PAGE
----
It’s been two years since the formation of the Resilience Building Coalition, led by the AIA and the National Institute of Building Sciences, and its release of its “Building Industry Statement on Resilience.” The one-page statement aimed to build consensus among AEC associations for upping the ante on resilient design policies and practices among their member organizations in building planning, design, construction, and operations, as well as materials manufacturing for the $1.7 trillion industry. Today, at a White House conference on the role of building codes in resilience, the coalition released a report detailing the progress made by its members so far.
“Preparing to Thrive: The Building Industry Statement on Resilience” includes results from a survey of the statement’s 40 signatories about how their work has evolved with resilience in mind. The goal to move decisions around resiliency to the beginning of the design and planning process in addition to promoting the practice before, during, and after a project’s completion, seems to be catching. Among the report’s findings, a majority of respondents reported increased awareness of their role in achieving resilience for the industry while nearly one-third have seen resilient design become a greater priority within their organizations. More than half of the signatories used the report as a basis for internal action around resilient-design initiatives, and reported more than 40 such borne from this process.
Among them: the report "Banking on Green: A Look at How Green Infrastructure Can Save Municipalities Money and Provide Economic Benefits Community-Wide," which aims to help project teams advocate for projects such as parks or additional green space; a new five-year research project by the Illuminating Engineering Society to examine the environmental impact of outdoor and transportation lighting; EcoDistricts' research and application of resilient design at the neighborhood scale with the goal of creating a new design and planning tool for applying its research to "urban regeneration projects"; the National Ready Mixed Concrete Association's Building Green with Concrete continuing education course for architects and engineers; and post-disaster building safety assessments offered by AIA members trained through the Institute's Disaster Assistance Program.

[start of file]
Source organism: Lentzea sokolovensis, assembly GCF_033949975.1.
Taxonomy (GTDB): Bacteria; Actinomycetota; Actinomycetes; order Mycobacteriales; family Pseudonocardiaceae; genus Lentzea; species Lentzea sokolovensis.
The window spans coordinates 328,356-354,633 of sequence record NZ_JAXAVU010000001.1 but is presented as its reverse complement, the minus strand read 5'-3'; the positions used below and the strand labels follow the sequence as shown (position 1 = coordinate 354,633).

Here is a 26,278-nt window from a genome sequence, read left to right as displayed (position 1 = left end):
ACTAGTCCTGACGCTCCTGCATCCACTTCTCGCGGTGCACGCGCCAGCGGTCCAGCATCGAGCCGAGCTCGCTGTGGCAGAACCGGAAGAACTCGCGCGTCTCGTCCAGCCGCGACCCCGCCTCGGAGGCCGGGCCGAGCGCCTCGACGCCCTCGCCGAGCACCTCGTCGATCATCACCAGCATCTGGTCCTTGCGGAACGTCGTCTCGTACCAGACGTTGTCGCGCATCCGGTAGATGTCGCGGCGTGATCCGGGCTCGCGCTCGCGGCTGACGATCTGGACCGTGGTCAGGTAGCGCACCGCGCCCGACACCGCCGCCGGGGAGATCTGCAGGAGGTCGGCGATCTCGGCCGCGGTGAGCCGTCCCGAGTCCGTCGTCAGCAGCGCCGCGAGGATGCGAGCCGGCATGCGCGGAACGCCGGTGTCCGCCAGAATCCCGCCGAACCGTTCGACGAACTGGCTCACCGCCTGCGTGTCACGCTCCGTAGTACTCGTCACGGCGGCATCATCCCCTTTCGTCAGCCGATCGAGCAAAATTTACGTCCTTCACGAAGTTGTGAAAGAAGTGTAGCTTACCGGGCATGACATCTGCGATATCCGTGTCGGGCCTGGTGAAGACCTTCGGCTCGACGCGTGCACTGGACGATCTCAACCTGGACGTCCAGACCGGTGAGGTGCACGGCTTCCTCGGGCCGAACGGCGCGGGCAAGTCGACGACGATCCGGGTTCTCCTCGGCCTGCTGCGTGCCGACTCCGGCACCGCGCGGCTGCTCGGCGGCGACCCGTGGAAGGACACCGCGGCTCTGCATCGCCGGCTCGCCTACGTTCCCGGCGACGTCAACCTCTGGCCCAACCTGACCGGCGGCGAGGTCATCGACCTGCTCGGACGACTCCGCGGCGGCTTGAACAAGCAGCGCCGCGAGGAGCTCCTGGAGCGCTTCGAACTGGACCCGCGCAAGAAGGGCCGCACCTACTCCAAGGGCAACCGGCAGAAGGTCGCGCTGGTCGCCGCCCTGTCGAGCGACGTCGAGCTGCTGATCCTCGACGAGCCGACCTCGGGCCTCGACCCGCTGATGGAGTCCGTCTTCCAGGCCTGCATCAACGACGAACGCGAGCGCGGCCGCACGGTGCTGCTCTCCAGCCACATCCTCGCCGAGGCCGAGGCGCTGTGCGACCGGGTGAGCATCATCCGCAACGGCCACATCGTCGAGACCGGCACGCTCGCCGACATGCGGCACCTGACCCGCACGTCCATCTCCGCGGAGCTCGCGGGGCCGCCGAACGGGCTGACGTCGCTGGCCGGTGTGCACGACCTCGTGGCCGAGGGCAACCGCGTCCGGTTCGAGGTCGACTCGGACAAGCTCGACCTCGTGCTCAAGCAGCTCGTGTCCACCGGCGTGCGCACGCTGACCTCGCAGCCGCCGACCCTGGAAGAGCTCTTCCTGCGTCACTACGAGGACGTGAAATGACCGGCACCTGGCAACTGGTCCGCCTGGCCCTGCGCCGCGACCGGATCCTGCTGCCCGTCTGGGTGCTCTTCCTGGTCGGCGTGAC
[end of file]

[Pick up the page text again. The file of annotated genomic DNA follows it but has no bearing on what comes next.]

The coalition also issued a set of guiding principles to facilitate the continued adoption of resilient design policies within organizations. These include developing a whole-systems approach to resiliency, and extending guidance on implementing resilient design beyond what’s required by basic life-safety codes.
Additionally, the AIA announced that it is developing professional development curriculum around policy- and practice-based resilience, to be implemented in early 2017. Topics include hazard mitigation, climate adaption, and community resilience.
“Building codes are a powerful tool architects can use to incorporate lessons learned from natural disasters, technology developments, and building-science innovation,” said AIA CEO Robert Ivy, FAIA, in a press release. “As we launch this new curriculum, we will be equipping our profession with additional vulnerability assessment, hazard mitigation, and design adaptation tools to help them prepare communities to be resilient and adaptable to those challenges.”
The White House Conference on Resilient Building Codes, which coincides with the International Code Council's Building Safety Month, was sponsored by the National Security Council Staff, the National Economic Council, the Office of Science and Technology Policy, the Council on Environmental Quality, and the Office of Management and Budget.